It's possible that if your child is neurodivergent or has other transgender, non-binary, or gender-diverse relatives, they may be more likely to be gender-diverse themselves. Still, there's no way to predict a child's gender.
Some parents choose to raise their babies outside the gender binary, a practice sometimes referred to as gender-neutral or gender-creative parenting. Their children are sometimes called "theybies." Parents of "theybies" often don't reveal the gender that their child was assigned at birth to the public, choose gender-neutral names, use gender-neutral pronouns such as they/them, and provide a wide variety of clothing and toys for their children.
These parents often believe that their baby's assigned gender and anatomy are the child's private business and that the child should choose if and when their gender is revealed. Parents practicing gender-neutral parenting believe that this kind of parenting will encourage their child to develop an authentic gender identity without external pressures like gender-stereotyped roles and expectations.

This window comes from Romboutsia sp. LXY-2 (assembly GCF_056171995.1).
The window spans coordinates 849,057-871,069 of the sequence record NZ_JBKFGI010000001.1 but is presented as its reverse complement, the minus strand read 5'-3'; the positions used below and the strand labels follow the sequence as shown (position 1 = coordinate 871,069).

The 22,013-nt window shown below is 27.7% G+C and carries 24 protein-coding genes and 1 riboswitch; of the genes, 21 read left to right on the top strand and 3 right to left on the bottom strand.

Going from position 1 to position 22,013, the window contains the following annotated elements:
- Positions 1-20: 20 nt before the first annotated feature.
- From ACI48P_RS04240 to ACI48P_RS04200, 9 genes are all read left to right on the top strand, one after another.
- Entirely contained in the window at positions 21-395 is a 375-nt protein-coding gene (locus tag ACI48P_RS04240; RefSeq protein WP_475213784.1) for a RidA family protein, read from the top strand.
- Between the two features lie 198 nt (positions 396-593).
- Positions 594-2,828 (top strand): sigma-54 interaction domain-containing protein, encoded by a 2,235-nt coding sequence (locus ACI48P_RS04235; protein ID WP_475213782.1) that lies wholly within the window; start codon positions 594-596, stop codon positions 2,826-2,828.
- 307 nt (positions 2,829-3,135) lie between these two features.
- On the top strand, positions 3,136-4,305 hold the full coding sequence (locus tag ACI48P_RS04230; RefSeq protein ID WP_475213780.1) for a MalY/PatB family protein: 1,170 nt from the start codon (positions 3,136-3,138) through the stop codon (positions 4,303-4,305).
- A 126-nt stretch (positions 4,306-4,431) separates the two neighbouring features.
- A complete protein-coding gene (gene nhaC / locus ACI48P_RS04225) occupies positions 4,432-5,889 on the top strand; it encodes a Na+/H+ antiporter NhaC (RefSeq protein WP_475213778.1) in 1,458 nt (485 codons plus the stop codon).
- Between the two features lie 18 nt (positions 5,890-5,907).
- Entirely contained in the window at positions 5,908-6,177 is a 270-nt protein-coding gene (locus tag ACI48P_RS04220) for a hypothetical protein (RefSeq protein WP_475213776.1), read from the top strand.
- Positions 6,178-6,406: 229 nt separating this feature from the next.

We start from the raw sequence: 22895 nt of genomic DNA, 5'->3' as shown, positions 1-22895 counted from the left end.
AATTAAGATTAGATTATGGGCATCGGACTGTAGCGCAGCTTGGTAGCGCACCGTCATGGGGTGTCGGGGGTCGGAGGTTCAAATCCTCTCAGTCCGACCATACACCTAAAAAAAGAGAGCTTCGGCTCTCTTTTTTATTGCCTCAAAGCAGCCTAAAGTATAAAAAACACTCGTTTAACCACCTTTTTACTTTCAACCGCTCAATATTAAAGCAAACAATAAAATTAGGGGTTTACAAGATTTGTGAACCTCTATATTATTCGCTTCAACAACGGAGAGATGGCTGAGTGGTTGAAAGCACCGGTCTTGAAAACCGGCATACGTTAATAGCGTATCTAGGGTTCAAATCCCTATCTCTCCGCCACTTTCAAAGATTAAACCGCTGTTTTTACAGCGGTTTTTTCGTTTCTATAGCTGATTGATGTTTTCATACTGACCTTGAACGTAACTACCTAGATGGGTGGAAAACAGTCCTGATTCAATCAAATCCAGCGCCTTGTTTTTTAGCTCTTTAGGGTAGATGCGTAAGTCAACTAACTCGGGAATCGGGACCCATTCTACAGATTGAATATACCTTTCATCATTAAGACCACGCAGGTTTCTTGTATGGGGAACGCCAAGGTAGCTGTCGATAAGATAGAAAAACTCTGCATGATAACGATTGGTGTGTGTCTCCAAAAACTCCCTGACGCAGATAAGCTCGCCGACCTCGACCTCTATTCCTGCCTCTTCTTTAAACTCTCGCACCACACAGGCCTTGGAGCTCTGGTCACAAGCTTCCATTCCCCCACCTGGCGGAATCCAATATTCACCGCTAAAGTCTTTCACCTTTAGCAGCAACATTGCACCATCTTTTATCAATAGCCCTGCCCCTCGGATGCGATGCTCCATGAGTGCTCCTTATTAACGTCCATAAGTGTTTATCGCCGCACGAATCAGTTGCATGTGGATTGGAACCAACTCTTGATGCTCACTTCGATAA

How can I support a non-binary child?
If your toddler, child, or teenager has come out as non-binary, your enthusiastic support can be life-saving. More than half of transgender and non-binary youth have seriously considered suicide. Youth who have their gender affirmed, though, were half as likely to attempt suicide as those who did not receive respect and support. You can help your non-binary child by:
- Making a sincere effort to learn their correct pronouns and name. Practice using their new pronouns and or/name regularly and correct yourself briefly when you slip up.